With more than $700 million in client assets under advisement, three Merrill Lynch Wealth Management advisors and their staff broke away from the wirehouse in 2014 to form an independent registered advisory firm, Cable Hill Partners. The partners’ frustration over Merrill’s technology platform was one of the big reasons why they decided to leave.
“Merrill put a lot of money into building their own homegrown Monte Carlo-based financial planning software,” says David Christian, a founding partner and managing director with Cable Hill, based in Portland, Oregon. “But I found in using the tool that it was not as robust or customizable as my clients’ situations needed it to be.”
As Christian and his partners did their due diligence before breaking away, they tapped into the RIA-focused technology offered by integrated services platform provider Dynasty Financial Partners. Among other things, they liked what they saw with the financial planning software (NaviPlan, eMoney Advisor and MoneyGuidePro) that Dynasty offered.
“It felt so empowering to test drive the solution. We ended up picking MoneyGuidePro,” says Christian. “The main reason why technology played into our decision to go independent as an RIA was our ability to create an environment that was a better fit for our clients and employees. We could switch software vendors tomorrow instead of waiting for the next iteration from Merrill’s back office.”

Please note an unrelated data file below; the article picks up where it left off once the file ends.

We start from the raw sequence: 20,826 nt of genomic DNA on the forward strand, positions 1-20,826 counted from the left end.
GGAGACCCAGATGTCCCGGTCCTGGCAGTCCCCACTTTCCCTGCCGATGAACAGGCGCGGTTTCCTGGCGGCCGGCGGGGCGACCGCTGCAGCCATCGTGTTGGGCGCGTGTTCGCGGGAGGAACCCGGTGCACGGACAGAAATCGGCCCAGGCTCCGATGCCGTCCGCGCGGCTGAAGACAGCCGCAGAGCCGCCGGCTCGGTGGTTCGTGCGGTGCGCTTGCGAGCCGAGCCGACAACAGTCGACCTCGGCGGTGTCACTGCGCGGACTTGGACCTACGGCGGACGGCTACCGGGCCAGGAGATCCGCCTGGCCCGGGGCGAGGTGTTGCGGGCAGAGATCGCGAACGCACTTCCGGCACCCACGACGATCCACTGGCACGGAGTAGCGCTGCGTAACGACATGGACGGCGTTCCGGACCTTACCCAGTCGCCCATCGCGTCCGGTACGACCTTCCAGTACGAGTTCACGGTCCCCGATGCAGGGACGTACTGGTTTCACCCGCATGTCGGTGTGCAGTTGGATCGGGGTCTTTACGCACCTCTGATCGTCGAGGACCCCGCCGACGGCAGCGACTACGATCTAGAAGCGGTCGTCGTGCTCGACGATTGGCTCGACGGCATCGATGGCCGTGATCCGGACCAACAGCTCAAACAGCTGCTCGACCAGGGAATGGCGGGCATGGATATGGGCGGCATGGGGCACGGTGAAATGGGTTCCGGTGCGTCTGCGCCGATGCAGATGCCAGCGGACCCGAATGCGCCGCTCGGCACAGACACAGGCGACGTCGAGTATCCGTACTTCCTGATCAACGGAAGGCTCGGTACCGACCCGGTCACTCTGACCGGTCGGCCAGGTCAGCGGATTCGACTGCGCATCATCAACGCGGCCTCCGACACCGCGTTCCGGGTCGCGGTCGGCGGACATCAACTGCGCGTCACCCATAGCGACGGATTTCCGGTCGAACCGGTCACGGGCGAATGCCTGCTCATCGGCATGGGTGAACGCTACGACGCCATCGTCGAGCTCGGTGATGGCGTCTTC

The Customization Challenge
Wirehouses’ greatest tech challenge is the development of platforms that are tailored to both advisors and their clients, according to Edward Swenson, Dynasty’s chief operating officer and co-founder.
“When you’re developing something for 16,000 advisors, even if you’re buying them lunch, it’s going to be a very different outcome than if you’re working with a small number of RIAs,” Swenson says. “It’s impossible for Morgan Stanley to customize technology for 16,000 advisors.”
In a trend begun in 2007, according to an Aite Group report published in August 2015, the wirehouse advisory channel continued to lose market share in 2014, ceding 1.3% in 2014 compared to 0.7% in 2013, partly due to technology issues. The independent RIA channel, meanwhile, has continued its “torrid” pace of growth, following a 23% gain in 2013 with a 15% gain in 2014, Aite states.
Aite predicts that the four wirehouses (Bank of America-Merrill Lynch, Morgan Stanley, Wells Fargo Advisors and UBS), with more than 54,000 advisors, will continue to retain the largest share of client assets. But that share will drop to 31% by 2018 from 41% in 2007, Aite believes.
To survive, channels must adapt to the changing regulatory landscape, the competitive environment, and yes, fast-changing technology, Aite concludes.
Wirehouses since the 2008 financial crash, however, have been kept busy merging their legacy mainframe systems with their parent companies’ banking systems, said Tim Welsh, president of wealth-management consulting firm Nexus Strategy. Bank of America bought Merrill in 2008, Wells Fargo acquired Wachovia Securities that same year and Morgan Stanley took control of Citigroup’s Smith Barney unit in 2009.